The Portuguese ruled over Goa for nearly four hundred years. They ruled Goa with a high degree of repression, and did convert Hindus to Christianity by force, and this is evident in the fact that many Hindus fled to neighboring territories. However, unlike the British, they never discriminated against the native population on account of colour. In view of this good relationship, the press in Goa was somewhat free and if at all they gave expression to any demands in the later part of the 19th and early 20th century, it was for administrative and financial autonomy. Freedom from Portugal was far off in those days. However, it was only in 1926 when Portugal after a short spell of the Republican form of government had the dictatorial form of government more in practice and newspapers and periodicals were to only function as mouthpieces for the government.

Mahatma Gandhi's movement in India for independence filled the people of Goa with hope that with India free from the British rule ,Goa too would be free , but no one might have imagined that it would take around fourteen years after India's independence to dislodge the Portuguese , which was ordered by the then prime minister Jawaharlal Nehru.

Lohia's Civil Liberty Movement

The suppression of liberties and the intolerable conditions created by the dictatorship for the Goan people was what brought the great Indian socialist leader Dr. Rammanohar Lohia to Goa and it was there, at a public meeting in Margao on 18th June 1946, he launched a movement for civil liberties which set fire to a mass movement for freedom from Portuguese rule and it is this that can be termed as the beginning of the last phase of the freedom struggle of Goa. Dr. Lohia's attempt was different and unique; it was a message of freedom to the Goan people. People in thousands from towns and far off parts of Goa came together in Margao. There was a sense of nervousness on the part of the authorities for they had no clue as to how to face the developing situation. The police and military personnel were posted at strategic points, fully armed with machine guns and other weapons of war. Before the arrival of Dr. Lohia on the spot, the police attempted to break up the crowds ,but this was to no avail and only may have shifted their positions but continued to stand their ground.

Dr Lohia truly incited a hunger for freedom in the hearts of the People of Goa ,and it was this feeling that lead to the shutting down of shops and businesses and thus displaying a feeling of oneness with the cause for Freedom. It took fourteen years after the independence of India for Goa to gain Independence from Portuguese rule. Different organizations started for the purpose of helping Goa in the struggle for freedom. Some of them were, the Goan People's Party, Azad Gomantak Dal, and the United Front of Goans, the Quit Goa Organization and the Goa Liberation Council . The Indian National Congress and Praja Socialist Party did do their best , but it was to not make much of a difference in the stance that the Portuguese had taken . Goan nationalists took the first opportunity to attack the Portuguese at its weakest point and succeeded . The United Front of Goans under the leadership of Mr. Francis Mascarenhas drove the Portuguese out of Dadra on 24 July 1954 and subsequently, the bigger territory of Nagar-Haveli with its capital at Silvassa was liberated on 2nd August by members of the Azad Gornantak Dal, and thus the Goan Liberation Movement which was seen as being dormant for about eight years had woken up and had begun to show purpose for its very existence.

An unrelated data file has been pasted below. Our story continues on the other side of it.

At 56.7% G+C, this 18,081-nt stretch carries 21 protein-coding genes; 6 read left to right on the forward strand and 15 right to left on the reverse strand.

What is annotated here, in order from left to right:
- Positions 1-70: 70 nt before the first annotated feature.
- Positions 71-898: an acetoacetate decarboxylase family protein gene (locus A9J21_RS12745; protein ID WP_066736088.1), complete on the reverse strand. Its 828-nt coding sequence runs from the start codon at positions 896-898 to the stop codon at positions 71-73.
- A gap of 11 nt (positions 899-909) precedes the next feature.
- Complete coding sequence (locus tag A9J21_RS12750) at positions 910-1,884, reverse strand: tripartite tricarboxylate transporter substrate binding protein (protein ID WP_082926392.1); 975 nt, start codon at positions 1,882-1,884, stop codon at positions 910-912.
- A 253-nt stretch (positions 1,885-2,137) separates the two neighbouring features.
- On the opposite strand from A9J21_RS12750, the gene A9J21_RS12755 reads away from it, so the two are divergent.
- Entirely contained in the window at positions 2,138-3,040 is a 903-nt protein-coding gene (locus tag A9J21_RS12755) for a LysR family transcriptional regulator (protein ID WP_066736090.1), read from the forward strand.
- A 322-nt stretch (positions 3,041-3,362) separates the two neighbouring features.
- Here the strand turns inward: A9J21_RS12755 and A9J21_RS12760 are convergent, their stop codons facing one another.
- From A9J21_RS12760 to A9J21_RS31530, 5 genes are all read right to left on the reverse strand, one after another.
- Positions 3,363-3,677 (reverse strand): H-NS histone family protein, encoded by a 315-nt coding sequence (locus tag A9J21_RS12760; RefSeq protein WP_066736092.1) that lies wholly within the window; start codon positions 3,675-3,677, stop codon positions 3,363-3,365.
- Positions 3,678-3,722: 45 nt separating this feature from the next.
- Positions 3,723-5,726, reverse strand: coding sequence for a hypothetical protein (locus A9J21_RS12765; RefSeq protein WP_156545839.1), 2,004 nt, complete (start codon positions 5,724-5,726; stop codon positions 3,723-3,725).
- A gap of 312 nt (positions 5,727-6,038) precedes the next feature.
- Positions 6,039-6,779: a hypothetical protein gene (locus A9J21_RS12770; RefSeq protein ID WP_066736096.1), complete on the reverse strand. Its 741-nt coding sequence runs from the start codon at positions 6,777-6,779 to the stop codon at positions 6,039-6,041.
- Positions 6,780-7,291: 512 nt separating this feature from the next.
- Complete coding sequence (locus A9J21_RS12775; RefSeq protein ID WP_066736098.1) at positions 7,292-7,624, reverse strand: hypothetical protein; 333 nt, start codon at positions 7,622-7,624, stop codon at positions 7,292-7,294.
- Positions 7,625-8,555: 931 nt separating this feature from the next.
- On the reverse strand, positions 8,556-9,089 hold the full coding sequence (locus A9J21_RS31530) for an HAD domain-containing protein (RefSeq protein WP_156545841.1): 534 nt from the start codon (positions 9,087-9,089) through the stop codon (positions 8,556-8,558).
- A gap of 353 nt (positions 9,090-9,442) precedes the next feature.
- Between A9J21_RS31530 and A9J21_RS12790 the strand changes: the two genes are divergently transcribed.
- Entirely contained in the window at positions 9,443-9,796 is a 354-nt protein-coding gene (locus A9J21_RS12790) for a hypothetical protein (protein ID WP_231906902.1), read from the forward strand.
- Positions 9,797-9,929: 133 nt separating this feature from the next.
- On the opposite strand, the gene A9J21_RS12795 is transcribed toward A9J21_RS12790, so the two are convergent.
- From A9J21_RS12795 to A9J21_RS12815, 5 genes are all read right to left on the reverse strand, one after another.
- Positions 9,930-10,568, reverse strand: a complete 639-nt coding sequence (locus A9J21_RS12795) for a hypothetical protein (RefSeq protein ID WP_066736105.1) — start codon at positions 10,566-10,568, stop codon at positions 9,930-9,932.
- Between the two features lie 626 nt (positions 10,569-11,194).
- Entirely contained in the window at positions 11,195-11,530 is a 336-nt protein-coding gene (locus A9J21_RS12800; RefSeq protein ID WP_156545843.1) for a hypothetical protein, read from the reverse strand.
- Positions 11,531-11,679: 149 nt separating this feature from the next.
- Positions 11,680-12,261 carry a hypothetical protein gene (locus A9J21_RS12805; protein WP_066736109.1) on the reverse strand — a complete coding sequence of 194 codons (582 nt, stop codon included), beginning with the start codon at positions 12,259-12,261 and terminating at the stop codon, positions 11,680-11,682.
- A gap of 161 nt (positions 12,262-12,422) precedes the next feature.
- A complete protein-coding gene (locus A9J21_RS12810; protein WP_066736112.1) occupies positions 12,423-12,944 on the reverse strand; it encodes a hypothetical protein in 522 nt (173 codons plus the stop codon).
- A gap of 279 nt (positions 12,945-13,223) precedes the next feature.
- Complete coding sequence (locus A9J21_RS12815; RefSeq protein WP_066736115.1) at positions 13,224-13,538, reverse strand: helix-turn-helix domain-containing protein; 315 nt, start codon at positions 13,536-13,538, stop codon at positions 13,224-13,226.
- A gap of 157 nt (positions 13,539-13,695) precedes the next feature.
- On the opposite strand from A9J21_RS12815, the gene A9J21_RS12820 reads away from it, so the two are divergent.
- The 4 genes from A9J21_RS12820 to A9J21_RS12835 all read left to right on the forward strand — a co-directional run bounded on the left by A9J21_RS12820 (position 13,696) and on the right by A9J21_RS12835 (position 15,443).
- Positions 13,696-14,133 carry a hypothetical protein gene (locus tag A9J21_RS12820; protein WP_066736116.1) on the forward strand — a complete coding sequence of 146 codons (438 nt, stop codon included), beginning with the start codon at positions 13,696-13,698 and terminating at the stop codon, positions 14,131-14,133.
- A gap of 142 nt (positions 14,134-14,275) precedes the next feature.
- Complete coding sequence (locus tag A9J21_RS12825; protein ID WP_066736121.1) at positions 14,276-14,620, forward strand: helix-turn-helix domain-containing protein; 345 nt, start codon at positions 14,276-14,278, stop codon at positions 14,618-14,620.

On 15th August 1954 , India's Independence Day, three batches of Goan satyagrahis entered Goa and were arrested, beaten , tried and sentenced to various terms of imprisonment. And it was reported that some of the satyagrahis brutally treated in the jails might be deported to Portugal and the Portuguese colonies of Africa, the Government of India lodged a strong protest and a threat that these actions would have far reaching repercussions and it was these threats by the Government of India that had immediate effect. 15 August 1955 was the date that saw some 3,000 volunteers, including women, entering Goa from different points on the India-Goa borders.This drove the Portuguese military and police to not only lathi-charge the unarmed and non-violent satyagrahis but they also opened fire on them and as a result a number of the satyagrahis were shot dead and many wounded seriously. Newspapers did report the killings of the non-violent satyagrahis and India was shocked with the reporting .Prime Minister Nehru speaking in the Lok Sabha on 16 August 1955, described the firing by the Portuguese on unarmed and non-violent satyagrahis as "brutal and uncivilized in the extreme." The satyagraha movement continued for a few days but, the Government of India restricted people going to Goa as satyagrahis.

Condemnation of Portugese Rule over Goa

The period from 1955 to 1961,saw the Goan and the Indian political parties organise public meetings and adopt resolutions condemning Portuguese rule. The national newspapers in India and the papers started by Goans were mailed to members of Parliament in England, members of Congress in America, and to leaders all over the world and these helped in publicizing the happenings in Goa and made the people in India and abroad aware of the situation in Goa.

In October 1961,representatives from foreign countries , namely Africa, brought about a change in the stance that the prime minister Nehru had taken , and at the conclusion of the four day seminar at a large gathering for a public meeting Nehru stated ''We have to think afresh now because of the happenings in Goa; particularly in the last few months, cases of torture have come to our notice and the terror that is spread there by the Portuguese. When I say afresh, I mean that we have been forced into thinking afresh by the Portuguese to adopt other means to solve this problem. When and how we do it cannot be forecast now. But I have no doubt that Goa will soon be free'' and it was this statement by Nehru by the audience. But this warning was ignored by the Portuguese. Finally after 450 years of being colonized ,on 17th December 1961 India's Prime Minister Jawaharlal Nehru ordered the military invasion and liberation of Goa and it was the 3,000 ill-equipped troops of the Portuguese which saw them surrender after being outnumbered by 30,000 Indian troops, supported by the Indian air force and navy.

Independance Day in Goa

Thus at last the Portuguese Governor general Vassalo da Silva surrendered. A new age begun where Goa was to breathe the air of freedom and was to integrate with India just three days on 19th December 1961.December 19th , is celebrated as Independence day in Goa and thus this 20th century was a century of liberation, empowerment, urbanization of the state of Goa and most importantly self rule.